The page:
Wyman Frustrated At Pace Of Anthem, Hartford HealthCare Talks

Lt. Gov. Nancy Wyman expressed frustration Tuesday at the drawn-out negotiations between Hartford HealthCare and Anthem Blue Cross Blue Shield that have left tens of thousands of patients facing sharply higher medical costs.

“We’re asking both sides to sit in a room together and work this out,” Wyman said at a meeting of the Healthcare Cabinet, an advisory panel. “This is not good for the insurance company, the hospital and most of all it’s not good for the people of Connecticut.”

Hartford HealthCare and Anthem failed to reach agreement on a three-year contract by the Sept. 30 deadline.

As a result, tens of thousands of patients are classified as out-of-network and forced to pay costlier out-of-pocket fees and other expenses for health care.

Maryann Fennelly, 47, is one patient who is affected by the hospital-insurance dispute. The Watertown resident underwent surgery for breast cancer in September and a follow-up doctor’s appointment scheduled for Oct. 2 was canceled because she is now considered out-of-network, she said.

“I’m in limbo,” Fennelly said. “My treatment is on hold because I need to see an oncologist for further treatment.”

Negotiations continued Tuesday, but no progress was reported, a spokesman for Hartford HealthCare said.

Sarah Yeager, a spokeswoman for Anthem, said the parties “are engaged, meeting frequently and continuing to exchange proposals.”

Hartford HealthCare includes Hartford Hospital, Backus Hospital in Norwich, the Hospital of Central Connecticut in New Britain, MidState Medical Center in Meriden and Windham Hospital.

Wyman said the failure by Anthem and Hartford HealthCare to quickly end the dispute could lead to a “slew of bills” introduced next year in the legislature that would call for tighter state oversight.

Sen. Kevin Kelly, R-Stratford, and Senate co-chairman of the Insurance and Real Estate Committee, said lawmakers would have to consider whether the state “would want to be involved in what is otherwise a private contract.”

“Normally, the state doesn’t do that,” he said.

A bigger issue is the rising cost of health care insurance and what the state can do to help reverse that, Kelly said.

The University of Connecticut Health Center stepped in last week, offering to schedule doctor visits with patients affected by the impasse. While that’s helpful, Wyman said patients prefer to see their own doctors.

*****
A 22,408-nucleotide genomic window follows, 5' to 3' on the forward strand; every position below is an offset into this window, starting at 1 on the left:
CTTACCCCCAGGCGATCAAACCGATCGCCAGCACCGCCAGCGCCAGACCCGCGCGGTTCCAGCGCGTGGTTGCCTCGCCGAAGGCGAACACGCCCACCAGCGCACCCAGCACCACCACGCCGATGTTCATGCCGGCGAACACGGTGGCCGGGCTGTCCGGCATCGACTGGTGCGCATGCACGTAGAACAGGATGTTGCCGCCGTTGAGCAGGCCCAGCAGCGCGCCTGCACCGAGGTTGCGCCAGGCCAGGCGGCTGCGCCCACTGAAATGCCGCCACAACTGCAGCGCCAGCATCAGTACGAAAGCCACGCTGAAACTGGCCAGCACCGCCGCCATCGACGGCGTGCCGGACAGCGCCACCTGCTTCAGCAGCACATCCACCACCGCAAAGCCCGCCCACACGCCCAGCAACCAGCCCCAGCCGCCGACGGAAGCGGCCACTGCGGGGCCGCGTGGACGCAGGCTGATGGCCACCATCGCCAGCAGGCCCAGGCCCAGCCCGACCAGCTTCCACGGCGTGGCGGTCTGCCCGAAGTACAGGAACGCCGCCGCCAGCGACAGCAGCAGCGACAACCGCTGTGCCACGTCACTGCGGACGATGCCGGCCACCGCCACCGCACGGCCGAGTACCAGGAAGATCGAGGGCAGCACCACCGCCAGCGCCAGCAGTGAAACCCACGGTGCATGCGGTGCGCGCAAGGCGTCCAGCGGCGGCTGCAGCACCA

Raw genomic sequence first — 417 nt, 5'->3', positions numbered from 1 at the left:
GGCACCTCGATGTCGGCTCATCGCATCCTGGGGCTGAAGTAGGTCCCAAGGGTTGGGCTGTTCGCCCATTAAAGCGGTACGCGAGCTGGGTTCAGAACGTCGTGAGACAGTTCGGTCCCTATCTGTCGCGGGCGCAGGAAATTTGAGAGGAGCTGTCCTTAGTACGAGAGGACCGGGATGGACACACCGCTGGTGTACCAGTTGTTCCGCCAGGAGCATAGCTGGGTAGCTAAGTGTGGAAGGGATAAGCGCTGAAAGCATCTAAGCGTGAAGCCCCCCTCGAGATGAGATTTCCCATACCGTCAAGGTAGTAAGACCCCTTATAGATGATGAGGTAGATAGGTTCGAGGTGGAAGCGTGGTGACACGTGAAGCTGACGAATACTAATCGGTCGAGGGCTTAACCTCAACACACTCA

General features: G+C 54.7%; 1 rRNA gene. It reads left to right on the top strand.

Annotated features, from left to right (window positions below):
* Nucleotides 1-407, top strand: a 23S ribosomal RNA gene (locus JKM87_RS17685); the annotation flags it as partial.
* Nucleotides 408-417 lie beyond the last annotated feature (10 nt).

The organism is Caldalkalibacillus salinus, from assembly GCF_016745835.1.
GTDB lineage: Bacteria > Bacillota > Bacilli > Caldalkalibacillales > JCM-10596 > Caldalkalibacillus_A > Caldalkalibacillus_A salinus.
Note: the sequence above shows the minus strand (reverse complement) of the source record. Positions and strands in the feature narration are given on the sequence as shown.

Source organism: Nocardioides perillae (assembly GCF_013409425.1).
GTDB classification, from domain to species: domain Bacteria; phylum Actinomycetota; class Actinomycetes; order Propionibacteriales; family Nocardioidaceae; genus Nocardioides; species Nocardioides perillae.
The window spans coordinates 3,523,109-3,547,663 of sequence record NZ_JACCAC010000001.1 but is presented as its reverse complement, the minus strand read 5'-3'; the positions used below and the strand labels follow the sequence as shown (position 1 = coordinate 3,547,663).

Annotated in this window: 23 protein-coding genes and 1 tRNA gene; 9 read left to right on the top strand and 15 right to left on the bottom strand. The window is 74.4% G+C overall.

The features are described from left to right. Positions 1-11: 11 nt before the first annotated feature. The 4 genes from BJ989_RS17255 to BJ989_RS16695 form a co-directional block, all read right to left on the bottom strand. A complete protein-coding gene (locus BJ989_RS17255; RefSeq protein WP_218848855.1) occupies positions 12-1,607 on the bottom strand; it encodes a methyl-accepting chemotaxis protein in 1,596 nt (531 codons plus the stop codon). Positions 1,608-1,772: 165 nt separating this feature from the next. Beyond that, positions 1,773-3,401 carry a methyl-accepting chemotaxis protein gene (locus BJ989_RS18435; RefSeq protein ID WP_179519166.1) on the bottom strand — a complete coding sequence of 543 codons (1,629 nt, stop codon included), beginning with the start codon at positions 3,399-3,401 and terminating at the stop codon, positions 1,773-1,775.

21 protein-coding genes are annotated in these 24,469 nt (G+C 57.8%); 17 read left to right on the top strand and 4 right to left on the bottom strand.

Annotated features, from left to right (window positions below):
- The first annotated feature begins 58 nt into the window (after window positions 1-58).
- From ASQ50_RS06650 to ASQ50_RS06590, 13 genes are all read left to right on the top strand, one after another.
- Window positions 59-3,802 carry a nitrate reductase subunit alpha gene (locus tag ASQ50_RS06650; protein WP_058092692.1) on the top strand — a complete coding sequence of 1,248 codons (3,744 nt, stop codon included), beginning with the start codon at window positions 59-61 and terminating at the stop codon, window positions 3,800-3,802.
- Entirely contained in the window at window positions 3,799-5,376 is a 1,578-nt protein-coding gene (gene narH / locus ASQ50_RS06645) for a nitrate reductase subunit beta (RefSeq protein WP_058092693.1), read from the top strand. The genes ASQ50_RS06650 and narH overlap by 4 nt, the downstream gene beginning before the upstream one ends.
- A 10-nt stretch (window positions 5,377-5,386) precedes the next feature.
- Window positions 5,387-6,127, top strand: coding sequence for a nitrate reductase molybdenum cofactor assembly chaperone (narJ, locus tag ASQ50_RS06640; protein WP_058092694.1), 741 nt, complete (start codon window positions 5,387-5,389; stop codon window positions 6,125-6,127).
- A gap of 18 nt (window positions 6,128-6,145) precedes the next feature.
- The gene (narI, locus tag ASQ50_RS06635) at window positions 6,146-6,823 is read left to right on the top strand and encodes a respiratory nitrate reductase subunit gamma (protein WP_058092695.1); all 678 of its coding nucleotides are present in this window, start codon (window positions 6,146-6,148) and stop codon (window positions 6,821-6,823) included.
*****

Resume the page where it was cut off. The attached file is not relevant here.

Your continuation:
Gov. Dannel P. Malloy was more understanding of the issues facing the two sides, particularly Anthem. However, the dispute was just in its third day when he said last week that Anthem and Hartford HealthCare are engaged in a “balancing act.”

“I assume the hospital wants more money and I assume that the insurance company is representing folks like us in trying to make sure that our premiums don’t go through the roof or our costs don’t go through the roof,” he said.

“So it is very much a balancing act, but let us be clear that there’s two sides to this,” the governor said. “And I think limiting the growth in the cost of health care has got to be considered in the mix.”

Hartford HealthCare and Anthem have not discussed what is holding up a new contract. Anthem said in a statement last week that it’s “seeking a fair agreement with HHC that is truly reflective of the increasing costs of providing care, rather than one containing three consecutive years of increases that are two to three times the rate of inflation.“

In contrast, Hartford HealthCare announced Oct. 3 a new three-year agreement with Aetna, three months before it is to take effect.

In a related development, Hartford HealthCare has sued Anthem in U.S. District Court, seeking a halt to what it calls the insurer’s “unlawful refusal to pay Hartford HealthCare directly for medically necessary emergency care” provided by Hartford HealthCare.

Hartford HealthCare said Anthem was retaliating for the hospital group’s decision to reject Anthem’s offer of a new provider agreement with “unfairly low reimbursement rates.”

Yeager said Anthem will not comment on pending litigation.

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